• 12. “Mother to Son”s Vehicle s Tenors Crystal stair s An easy life filled with luxuries s Hard life of poverty ands Dark staircase in need struggle of repairs Splinters s Small problemss Tacks s Significant hardshipss Boards torn up s Lacking basic supports Reaching landings s Reaching turning points or milestones
  • 13. “MARKS”s Linda Pastan’s “Marks” is another good example of a poem with a controlling metaphor. The speaker is a woman who compares herself to a student ready to drop out of school as she explains that she is tried of feeling criticized or unappreciated by her family.
  • 14. “Marks”s Vehicle s Tenor – Student – Wife and mother – Teachers – Husband, kids – Sex, cooking, – Courses or ironing, childrearing assignments – Comments or – Grades criticisms – Dropping out of – Getting divorced or school not playing trad. role anymore
  • 15. Personifications Attributing human qualities to non-human things (a kind of metaphor) – “Fearing the chronic angers of that house” – “even the dirt kept breathing a small breath” – A poem that uses extensive personification is “Schizophrenia”. In an extended metaphor the house is personified as someone being torn apart of even driven mad by the fighting among the family members inhabiting it.
  • 16. Puns = play on wordss A pun involves playful use of words that have more than one meaning or sound very similar to other words.s “Carnal Knowledge” is a pun meaning knowing about meat and having sex.s “Marks” means grades, and the wounds caused by getting these gradess “The neighbors said it was a madhouse” – Can be a metaphor for a house with crazy people in it (insane asylum) or the house itself has been driven mad.
  • 17. Metonymys Substitution: cause for effect, container for contained, something closely associated with something else with thing itself – The king could be referred to as “the crown” – “Doublet and hose should show itself courageous to the petticoat” = men should act courageously in front of women – “The pen is mightier than the sword”= it is easier to persuade through writing than through force – “Detroit opposed the new emission standards” Detroit = the city where most American car manufacturers have their headquarters so here it stands for the auto industrys Alternate definition: “to convey the intangible in terms of the tangible by substitution” – “the heart” for love, “tears” for sorrow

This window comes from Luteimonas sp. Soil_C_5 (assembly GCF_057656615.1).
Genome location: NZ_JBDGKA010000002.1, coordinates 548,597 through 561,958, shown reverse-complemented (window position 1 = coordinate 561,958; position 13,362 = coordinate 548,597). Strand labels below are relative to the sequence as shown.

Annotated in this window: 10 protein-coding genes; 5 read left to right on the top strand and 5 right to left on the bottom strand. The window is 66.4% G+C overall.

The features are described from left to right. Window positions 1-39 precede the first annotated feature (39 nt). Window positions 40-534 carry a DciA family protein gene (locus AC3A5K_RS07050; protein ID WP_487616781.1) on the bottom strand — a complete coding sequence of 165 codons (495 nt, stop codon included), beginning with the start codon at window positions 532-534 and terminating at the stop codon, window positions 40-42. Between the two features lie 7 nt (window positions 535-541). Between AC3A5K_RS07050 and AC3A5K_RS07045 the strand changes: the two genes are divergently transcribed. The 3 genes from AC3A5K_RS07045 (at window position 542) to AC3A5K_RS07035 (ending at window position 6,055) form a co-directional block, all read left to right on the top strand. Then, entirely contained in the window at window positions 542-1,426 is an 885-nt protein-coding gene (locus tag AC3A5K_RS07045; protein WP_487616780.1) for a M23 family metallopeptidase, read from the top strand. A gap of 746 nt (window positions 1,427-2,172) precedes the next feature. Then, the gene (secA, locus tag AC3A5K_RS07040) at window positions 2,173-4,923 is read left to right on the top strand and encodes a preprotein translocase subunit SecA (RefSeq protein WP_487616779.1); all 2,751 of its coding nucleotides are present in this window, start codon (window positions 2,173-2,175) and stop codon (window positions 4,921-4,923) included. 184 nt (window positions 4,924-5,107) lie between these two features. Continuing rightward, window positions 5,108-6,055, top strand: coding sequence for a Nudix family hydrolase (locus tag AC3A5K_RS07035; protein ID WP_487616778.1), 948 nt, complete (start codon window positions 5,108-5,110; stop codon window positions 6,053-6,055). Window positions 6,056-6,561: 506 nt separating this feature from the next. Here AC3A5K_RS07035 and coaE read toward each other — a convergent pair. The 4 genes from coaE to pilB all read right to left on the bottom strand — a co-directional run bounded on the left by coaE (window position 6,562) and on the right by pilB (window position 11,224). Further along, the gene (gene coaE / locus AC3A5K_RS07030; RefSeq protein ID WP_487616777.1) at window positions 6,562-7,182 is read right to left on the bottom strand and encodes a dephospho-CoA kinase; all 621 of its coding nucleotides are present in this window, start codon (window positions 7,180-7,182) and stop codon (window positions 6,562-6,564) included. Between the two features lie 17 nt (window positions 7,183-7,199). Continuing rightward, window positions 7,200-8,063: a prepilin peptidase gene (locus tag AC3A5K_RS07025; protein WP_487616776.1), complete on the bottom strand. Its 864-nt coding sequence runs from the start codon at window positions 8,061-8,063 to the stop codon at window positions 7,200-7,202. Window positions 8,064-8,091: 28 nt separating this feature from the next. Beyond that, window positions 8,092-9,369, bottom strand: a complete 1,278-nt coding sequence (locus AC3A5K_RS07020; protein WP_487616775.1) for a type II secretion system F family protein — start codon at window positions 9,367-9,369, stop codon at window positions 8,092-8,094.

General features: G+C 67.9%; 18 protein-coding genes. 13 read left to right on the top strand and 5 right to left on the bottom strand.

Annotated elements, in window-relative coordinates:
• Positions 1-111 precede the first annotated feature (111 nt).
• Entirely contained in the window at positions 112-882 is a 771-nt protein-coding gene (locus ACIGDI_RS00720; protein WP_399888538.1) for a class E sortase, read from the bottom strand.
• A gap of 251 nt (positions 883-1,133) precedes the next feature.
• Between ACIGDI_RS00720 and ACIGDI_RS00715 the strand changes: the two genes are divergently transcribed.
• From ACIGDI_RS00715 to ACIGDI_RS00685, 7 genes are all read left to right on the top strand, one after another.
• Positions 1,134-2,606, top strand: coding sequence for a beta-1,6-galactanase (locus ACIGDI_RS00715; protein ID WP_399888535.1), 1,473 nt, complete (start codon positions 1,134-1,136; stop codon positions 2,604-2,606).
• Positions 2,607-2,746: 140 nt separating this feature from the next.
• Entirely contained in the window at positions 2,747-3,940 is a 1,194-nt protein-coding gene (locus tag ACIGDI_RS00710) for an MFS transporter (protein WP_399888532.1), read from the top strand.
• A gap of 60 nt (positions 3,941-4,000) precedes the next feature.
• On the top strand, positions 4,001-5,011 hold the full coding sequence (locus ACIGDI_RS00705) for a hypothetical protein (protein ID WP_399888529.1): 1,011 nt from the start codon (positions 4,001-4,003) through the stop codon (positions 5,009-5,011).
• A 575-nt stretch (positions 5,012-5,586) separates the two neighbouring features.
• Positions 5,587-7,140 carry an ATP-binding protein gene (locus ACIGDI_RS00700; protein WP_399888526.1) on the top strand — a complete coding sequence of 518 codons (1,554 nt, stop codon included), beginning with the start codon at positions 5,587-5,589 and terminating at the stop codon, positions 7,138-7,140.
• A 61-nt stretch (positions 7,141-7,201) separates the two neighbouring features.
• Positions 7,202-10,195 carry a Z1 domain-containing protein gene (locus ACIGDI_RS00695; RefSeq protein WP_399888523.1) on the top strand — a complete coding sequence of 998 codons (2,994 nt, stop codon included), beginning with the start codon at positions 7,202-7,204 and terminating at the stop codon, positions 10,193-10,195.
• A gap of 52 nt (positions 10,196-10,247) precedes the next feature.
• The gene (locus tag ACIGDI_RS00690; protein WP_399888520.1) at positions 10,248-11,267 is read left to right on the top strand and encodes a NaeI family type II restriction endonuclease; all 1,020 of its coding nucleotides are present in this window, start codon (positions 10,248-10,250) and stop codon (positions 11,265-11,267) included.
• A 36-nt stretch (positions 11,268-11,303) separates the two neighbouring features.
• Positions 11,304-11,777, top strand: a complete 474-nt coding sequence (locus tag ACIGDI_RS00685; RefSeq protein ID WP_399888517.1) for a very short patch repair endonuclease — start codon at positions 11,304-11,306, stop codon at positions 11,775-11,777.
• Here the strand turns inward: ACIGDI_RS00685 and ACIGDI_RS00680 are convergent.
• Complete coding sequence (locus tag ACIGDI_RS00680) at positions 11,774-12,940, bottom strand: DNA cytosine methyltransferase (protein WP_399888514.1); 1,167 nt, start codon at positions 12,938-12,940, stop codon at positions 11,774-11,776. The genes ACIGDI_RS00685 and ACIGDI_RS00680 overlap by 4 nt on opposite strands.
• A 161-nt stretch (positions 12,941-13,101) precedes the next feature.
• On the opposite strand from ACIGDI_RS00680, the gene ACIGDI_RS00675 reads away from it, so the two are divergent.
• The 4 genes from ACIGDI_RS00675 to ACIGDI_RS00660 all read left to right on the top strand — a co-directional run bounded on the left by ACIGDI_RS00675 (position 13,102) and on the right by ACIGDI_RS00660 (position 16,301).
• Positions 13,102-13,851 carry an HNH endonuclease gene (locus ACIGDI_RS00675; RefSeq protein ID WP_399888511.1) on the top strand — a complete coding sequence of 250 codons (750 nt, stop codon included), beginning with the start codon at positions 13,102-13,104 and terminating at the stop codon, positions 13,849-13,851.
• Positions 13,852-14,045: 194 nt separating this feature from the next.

• 18. Synecdoches Part is used to signify the whole: – Child is “another mouth to feed” – Ten workers are “ten hands “ – “He belongs behind bars.”s Whole for a part – “Germany invaded Poland.”s By some definitions, synecdoche is viewed as a special case of metonymy. They can be hard to tell apart.
  • 19. Synecdoche/metonymys “Her heart was learning to lie down forever” (heart=dog; “lie down forever” stands for dying.)s “All pajamas and running noses” (both stand for children)s “We longed for burnt wood” (stands for fire)s “. . . Rage. . . Walked in the ironlike black coat before him” (coat for father) (and father is the personification of rage)—This line is from “Barn Burning.”
  • 20. Hyperbole = exaggerations “The whiskey on your breath could make a small boy dizzy”s “Men marched asleep”s “A mountain of beans”
  • 21. Understatement=saying less thanyou means “No one ever thanked him” – When the poet says no one ever thanked the father for warming the house, it seems to mean that no one appreciated anything he did.s “Life for me ain’t been no crystal stair” – The implication is that it’s been the extreme opposite
  • 22. Oxymoron and paradoxs Paradox is a self-contradictory statement that is nevertheless true – “It was the house that suffered most”s An oxymoron is the combination of contradictory words – Sweet sorrow – Jumbo shrimp – Deceitful candor